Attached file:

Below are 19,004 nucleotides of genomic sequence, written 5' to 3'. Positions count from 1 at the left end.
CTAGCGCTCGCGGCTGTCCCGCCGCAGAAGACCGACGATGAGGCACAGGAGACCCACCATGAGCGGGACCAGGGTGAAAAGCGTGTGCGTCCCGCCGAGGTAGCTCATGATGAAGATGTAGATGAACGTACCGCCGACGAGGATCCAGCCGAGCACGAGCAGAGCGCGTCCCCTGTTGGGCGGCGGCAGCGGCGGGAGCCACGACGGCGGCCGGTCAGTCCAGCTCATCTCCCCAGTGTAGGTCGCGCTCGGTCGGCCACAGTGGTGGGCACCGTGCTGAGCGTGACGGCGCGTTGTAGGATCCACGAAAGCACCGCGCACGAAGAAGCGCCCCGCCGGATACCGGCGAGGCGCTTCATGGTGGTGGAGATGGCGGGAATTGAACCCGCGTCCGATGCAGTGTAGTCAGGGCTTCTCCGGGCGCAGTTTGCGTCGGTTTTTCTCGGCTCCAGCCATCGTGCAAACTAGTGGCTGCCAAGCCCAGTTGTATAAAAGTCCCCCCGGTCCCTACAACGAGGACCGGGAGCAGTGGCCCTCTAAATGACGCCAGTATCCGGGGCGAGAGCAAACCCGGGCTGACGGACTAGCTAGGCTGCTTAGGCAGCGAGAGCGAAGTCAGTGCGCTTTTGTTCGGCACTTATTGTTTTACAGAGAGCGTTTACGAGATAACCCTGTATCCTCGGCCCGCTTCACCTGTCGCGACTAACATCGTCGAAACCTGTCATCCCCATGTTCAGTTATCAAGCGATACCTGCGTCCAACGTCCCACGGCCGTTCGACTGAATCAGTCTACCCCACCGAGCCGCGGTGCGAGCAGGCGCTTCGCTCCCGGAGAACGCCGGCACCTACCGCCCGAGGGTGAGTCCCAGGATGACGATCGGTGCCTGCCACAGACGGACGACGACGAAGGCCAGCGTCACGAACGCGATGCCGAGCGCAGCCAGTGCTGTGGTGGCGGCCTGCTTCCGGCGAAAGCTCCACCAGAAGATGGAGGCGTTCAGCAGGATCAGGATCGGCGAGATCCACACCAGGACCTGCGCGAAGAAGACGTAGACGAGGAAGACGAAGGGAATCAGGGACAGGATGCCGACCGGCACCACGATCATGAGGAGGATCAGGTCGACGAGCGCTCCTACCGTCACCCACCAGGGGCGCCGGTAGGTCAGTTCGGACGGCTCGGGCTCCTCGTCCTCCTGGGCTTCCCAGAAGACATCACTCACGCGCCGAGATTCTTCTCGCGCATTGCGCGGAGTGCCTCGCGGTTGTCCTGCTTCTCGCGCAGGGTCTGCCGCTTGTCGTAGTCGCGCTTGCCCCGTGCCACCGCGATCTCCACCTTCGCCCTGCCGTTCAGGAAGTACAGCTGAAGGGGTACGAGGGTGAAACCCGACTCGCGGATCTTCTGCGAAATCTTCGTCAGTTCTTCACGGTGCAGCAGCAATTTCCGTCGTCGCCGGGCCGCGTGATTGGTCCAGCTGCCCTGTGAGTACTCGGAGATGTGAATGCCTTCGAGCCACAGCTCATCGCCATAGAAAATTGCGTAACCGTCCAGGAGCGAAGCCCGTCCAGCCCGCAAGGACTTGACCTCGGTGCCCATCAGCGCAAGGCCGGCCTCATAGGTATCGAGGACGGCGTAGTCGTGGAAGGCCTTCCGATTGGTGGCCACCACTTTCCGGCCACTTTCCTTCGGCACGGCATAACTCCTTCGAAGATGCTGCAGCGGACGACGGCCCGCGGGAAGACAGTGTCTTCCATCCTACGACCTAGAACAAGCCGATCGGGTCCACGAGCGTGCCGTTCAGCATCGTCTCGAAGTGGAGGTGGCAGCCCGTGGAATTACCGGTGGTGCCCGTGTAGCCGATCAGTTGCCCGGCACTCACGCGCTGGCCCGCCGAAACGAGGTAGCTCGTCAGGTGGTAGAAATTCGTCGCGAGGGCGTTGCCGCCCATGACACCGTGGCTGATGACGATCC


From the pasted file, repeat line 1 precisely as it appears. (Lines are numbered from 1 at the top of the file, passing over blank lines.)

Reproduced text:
Below are 19,004 nucleotides of genomic sequence, written 5' to 3'. Positions count from 1 at the left end.